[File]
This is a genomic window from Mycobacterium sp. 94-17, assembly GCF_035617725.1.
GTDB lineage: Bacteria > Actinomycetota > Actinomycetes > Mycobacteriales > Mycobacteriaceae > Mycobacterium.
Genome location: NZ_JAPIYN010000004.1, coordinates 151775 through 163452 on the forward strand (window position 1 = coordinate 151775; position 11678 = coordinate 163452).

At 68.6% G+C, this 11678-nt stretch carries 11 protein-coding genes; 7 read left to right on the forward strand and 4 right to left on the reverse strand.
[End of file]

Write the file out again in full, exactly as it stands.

This is a genomic window from Mycobacterium sp. 94-17, assembly GCF_035617725.1.
GTDB lineage: Bacteria > Actinomycetota > Actinomycetes > Mycobacteriales > Mycobacteriaceae > Mycobacterium.
Genome location: NZ_JAPIYN010000004.1, coordinates 151775 through 163452 on the forward strand (window position 1 = coordinate 151775; position 11678 = coordinate 163452).

At 68.6% G+C, this 11678-nt stretch carries 11 protein-coding genes; 7 read left to right on the forward strand and 4 right to left on the reverse strand.